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The New Neapolitan Cinema

Alex Marlow-Mann

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Vito and the Others (1991), Death of a Neapolitan Mathematician (1992) and Libera (1993), the debuts of three young Neapolitan filmmakers, stood out dramatically from the landscape of Italian cinema in the early 1990s. On the back of their critical success, over the next decade and a half, Naples became a thriving centre for film production.

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Contents

Introduction
1. The Italian Film Industry and Neapolitan Cinema
2. Characteristics and Functions of the Neapolitan Formula
3. 'Estranei alla massa': The New Neapolitan Cinema and the Crisis in Napoletanità
4. Gold and Dust: Hybridity, Postmodernism and the Legacy of Neapolitan Narrative
5. Symbolic Politics: The Neapolitan Renaissance and the Politics of the New Neapolitan Cinema
Conclusion
Appendices.

About the Author

Dr Alex Marlow-Mann is a Lecturer in European Film and Acting Director of B-Film: Birmingham Centre for Film Studies at The University of Birmingham.

Reviews

This superbly researched volume provides a wealth of information on the recent renaissance of filmmaking in Naples, considered in its broader cultural context. Not only does the author build a persuasive analysis of this body of films, but he also offers crucial insights into the conditions of their production.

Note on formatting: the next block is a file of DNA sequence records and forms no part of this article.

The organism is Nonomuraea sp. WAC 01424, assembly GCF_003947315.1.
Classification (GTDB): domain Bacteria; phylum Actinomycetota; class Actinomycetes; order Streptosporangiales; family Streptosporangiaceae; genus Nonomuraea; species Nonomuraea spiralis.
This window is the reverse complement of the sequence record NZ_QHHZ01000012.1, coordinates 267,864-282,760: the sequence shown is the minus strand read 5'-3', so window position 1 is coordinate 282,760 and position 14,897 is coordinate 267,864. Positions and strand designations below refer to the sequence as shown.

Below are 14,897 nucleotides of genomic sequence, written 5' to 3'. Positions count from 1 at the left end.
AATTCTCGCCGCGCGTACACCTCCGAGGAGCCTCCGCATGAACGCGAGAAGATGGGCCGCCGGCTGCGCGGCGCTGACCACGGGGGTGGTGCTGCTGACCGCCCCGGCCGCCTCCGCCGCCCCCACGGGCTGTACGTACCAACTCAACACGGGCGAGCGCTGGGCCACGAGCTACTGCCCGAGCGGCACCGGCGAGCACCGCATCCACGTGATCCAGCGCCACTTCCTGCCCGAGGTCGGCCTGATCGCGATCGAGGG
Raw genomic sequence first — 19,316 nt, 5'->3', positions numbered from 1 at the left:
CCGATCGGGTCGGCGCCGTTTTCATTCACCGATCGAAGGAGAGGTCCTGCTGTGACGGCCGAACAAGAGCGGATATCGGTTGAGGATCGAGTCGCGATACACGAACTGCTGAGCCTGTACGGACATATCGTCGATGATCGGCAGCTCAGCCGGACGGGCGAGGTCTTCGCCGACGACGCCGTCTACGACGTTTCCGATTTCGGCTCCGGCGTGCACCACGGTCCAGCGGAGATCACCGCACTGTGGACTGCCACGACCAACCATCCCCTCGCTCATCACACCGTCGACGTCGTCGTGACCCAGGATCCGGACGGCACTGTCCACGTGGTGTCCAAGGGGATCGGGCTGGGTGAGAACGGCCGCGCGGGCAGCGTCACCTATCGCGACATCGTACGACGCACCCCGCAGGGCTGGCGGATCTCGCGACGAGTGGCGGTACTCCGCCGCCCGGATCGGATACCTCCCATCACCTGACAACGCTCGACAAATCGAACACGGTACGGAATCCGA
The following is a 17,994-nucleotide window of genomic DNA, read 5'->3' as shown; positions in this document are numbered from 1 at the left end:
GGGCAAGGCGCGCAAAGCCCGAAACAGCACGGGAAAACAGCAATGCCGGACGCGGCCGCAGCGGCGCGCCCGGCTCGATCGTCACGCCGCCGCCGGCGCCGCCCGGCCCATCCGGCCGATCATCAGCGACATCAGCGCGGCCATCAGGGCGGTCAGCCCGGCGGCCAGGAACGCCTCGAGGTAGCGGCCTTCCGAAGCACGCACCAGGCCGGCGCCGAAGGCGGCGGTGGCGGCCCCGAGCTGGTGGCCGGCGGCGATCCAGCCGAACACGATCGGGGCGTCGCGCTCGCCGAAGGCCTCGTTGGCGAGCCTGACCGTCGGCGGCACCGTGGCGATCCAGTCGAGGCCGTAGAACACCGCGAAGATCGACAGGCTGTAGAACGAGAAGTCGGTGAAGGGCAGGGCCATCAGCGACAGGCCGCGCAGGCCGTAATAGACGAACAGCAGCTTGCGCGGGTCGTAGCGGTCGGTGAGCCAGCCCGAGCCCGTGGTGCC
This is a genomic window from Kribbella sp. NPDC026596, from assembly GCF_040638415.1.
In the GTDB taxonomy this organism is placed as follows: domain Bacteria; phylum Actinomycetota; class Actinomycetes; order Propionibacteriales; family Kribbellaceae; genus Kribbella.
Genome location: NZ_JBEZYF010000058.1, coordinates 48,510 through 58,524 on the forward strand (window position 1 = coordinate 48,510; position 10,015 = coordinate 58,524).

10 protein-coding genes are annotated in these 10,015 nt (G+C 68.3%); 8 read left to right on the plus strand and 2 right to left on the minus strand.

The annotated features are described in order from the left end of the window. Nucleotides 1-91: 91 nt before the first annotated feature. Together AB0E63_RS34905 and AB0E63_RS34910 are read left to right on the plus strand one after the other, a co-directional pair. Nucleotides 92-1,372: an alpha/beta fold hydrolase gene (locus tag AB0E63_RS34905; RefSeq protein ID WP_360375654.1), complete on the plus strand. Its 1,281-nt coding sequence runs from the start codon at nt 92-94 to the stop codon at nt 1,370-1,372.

- Áine O'Healy, Loyola Marymount University

Marlow-Mann produces detailed analyses of a substantial body of films enriched by first-hand insights and interviews with directors, as well as a useful set of appendices charting exhibition statistics, figures relating to production companies and audience location. Marlow-Mann’s book is a comprehensive and well-researched discussion of an important cinematic phenomenon whose treatment, in English, has been limited and fragmentary.

- Monica Boria, Modern Italy
An exemplary piece of scholarship, marshalling a wealth of factual information and an intimate knowledge of a broad range of films, many of which are largely unfamiliar to English language audiences. The book’s analysis of cinema’s role in the construction of identity is steeped in film history and is a rewarding and original comment on the culture of which the New Neapolitan Cinema forms a highly valuable part.
- Viewfinder

The best studies of Italian culture are often written by foreigners so perhaps it’s not by chance that The New Neapolitan Cinema, an excellent book by the young English researcher Alex Marlow-Mann, shows up the limitations within which earlier studies of Neapolitan cinema have been carried out... The author works with typically Anglo-Saxon rigour, ferreting through film and book archives; cataloguing films, books and much more besides; compiling and comparing data, percentages, statistics and locations. But he also writes as a scrupulously open-minded historian and critic, offering striking insights and bursts of creativity and avoiding both over- and under-valuation in order to place the phenomenon of the New Neapolitan Cinema back in its correct proportions. (translated from Italian)

- Alberto Castellano, Il Manifesto

Scholars of film and Italian Studies will be glad to find this informative, descriptive volume in their libraries…Marlow-Mann’s study helps to fill a void in the scholarship on contemporary Naples in the English-speaking world and provides an accurate and extensive record of the body of works produced by the contemporary Neapolitan filmmakers with very useful appendices.

- Patrizia La Trecchia, Journal of Italian Cinema and Media Studes

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